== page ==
Pittsburgh Pirates Spring Training Profile: Jameson Taillon

By Zach Morrison
Jameson Taillon
Denny Medley-USA Today Sports

One would think that a team losing for 20 years would have one of the best farm systems every year due to constantly having top-five draft picks. For the Pittsburgh Pirates, it wasn’t always like that. Until Neal Huntington took over as general manager in 2007, the Pirates didn’t have anything positive going for them. Huntington took over a bare system, and he now has one of the top-three systems in all of baseball.

One of his prized possessions is right-handed pitcher Jameson Taillon. Taillon is a big man, standing at 6-foot-6. He has the upside to be a true dominant MLB pitcher if he reaches his highest ceiling. To truly get a feel for how good Taillon is, one would have to watch him pitch. However, not everyone gets to see minor league baseball, so let’s try our best to break down what Taillon brings to the Pirates.

First, let’s learn about how Taillon reached the Pirates’ organization. He was drafted second overall in the 2010 MLB Draft out of The Woodlands High School in Texas. Due to him being drafted out of high school, he is still relatively young despite already being in the Pirates’ system for three seasons.

The statistics — In three minor league seasons, Taillon has compiled 382 innings, while pitching to a 3.72 ERA. He began his career with very good control, but his control got a bit worse in 2013, with 3.2 BB/9 in 147.1 innings. His career peripherals are 8.4 K/9 and 2.6 BB/9.

The arsenal — Taillon has a great fastball that he can crank up to reach 99-100 miles per hour. If he doesn’t need to reach back and blow it by someone, his fastball sits between 94 and 96 miles per hour. His fastball can be flat at times, but when he is going well, there is some solid movement to it. Nothing exceptional in terms of movement, but his outstanding speed allows him to get away with that most of the time. His curveball is his best pitch by far; it has tremendous break and it has tight spin with very good velocity for a breaking ball. He can throw it for a strike when he needs to, but he uses it mostly as a strikeout pitch. The Pirates make all of their pitchers learn to utilize a changeup, and while Taillon’s changeup is still a work in progress, the velocity on his fastball makes his changeup have great potential.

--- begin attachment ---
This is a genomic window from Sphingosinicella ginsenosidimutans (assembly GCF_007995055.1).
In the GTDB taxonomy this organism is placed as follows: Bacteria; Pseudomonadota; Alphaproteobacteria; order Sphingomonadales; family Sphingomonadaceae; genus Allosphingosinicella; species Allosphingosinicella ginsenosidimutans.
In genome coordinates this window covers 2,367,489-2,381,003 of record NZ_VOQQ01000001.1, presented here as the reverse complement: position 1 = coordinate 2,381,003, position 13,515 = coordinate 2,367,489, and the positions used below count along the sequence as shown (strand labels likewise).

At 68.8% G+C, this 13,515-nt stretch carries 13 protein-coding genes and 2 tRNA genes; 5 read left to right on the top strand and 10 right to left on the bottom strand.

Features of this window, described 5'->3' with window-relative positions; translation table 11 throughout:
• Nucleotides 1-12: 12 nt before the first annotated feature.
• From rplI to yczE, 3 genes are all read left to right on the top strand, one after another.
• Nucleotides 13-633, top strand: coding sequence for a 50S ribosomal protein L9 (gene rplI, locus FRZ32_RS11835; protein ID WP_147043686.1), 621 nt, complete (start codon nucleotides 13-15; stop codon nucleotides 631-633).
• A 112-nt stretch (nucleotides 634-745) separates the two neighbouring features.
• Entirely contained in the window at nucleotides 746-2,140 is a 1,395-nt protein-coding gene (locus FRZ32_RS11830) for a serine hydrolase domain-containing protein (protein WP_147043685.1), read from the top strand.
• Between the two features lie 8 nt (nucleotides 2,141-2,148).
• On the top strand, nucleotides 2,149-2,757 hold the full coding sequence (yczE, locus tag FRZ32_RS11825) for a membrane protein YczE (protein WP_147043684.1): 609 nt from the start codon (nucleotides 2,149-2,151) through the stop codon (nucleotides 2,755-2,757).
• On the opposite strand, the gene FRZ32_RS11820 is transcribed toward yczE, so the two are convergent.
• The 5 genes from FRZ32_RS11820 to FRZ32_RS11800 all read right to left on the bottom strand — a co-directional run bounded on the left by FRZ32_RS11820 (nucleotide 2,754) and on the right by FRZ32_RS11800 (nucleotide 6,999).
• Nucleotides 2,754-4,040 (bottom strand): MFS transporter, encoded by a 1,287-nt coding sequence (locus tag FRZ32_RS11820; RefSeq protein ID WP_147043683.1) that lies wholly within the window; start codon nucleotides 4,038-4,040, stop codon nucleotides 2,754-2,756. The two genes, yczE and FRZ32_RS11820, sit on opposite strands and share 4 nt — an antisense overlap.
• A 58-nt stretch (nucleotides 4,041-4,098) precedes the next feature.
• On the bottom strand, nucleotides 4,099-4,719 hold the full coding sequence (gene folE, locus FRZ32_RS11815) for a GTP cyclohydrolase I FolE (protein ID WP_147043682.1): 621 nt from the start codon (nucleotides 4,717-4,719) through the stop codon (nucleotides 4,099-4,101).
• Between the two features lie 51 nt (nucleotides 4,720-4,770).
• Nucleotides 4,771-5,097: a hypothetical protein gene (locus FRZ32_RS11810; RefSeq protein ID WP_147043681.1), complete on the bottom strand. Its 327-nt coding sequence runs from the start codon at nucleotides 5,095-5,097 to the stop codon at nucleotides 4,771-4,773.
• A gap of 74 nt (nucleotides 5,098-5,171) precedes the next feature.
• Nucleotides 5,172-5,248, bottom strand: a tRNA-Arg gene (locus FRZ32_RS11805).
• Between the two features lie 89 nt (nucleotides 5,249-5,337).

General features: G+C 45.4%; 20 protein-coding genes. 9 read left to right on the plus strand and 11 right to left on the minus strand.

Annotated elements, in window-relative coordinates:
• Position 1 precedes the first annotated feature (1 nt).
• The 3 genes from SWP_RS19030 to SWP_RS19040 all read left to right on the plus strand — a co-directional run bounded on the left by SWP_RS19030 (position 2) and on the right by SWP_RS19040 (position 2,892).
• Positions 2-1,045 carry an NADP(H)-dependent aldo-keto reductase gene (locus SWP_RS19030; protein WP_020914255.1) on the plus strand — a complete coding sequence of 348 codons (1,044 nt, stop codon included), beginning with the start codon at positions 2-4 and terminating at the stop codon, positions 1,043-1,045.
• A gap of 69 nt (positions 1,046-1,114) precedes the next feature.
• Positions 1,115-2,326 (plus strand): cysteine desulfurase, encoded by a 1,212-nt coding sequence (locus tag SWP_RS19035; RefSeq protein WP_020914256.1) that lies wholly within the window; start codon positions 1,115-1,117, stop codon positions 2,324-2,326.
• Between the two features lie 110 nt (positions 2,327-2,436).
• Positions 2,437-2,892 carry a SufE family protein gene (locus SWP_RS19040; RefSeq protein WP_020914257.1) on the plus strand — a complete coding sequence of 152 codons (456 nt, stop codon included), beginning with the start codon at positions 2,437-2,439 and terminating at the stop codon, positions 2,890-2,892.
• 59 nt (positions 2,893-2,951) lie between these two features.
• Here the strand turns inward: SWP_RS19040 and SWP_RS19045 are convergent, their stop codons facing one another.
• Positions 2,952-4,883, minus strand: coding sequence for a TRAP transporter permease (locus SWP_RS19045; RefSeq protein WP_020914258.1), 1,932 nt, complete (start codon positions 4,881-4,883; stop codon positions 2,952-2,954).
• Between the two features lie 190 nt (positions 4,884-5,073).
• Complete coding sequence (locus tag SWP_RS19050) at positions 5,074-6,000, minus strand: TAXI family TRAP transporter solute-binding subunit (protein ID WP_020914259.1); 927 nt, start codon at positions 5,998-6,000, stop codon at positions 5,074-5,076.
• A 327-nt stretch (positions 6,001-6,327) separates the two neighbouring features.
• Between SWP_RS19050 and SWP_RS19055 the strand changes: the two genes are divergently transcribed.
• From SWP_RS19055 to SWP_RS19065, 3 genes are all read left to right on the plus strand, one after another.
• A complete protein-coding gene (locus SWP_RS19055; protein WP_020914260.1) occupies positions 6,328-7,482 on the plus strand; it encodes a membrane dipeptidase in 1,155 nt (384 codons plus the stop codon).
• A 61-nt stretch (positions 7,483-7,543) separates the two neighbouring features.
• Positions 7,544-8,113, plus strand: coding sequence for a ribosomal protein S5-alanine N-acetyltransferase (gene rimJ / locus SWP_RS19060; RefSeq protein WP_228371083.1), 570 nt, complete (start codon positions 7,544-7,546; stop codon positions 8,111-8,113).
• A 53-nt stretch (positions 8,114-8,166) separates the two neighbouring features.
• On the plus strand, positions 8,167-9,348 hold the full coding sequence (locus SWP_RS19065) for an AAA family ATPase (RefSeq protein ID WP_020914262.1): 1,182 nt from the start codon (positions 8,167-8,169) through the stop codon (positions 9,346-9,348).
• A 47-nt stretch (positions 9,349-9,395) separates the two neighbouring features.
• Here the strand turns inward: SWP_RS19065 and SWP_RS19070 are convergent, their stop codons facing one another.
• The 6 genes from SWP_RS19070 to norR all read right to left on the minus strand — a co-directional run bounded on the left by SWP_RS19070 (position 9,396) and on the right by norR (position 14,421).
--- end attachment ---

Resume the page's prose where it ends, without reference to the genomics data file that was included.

The projection — Taillon projects as a No. 2 starter with the Pirates. He has a chance to reach No. 1 status, but he will need to find a dominant third pitch for that to happen. By as early as mid-2014, Taillon could find himself in the Pirates’ rotation.

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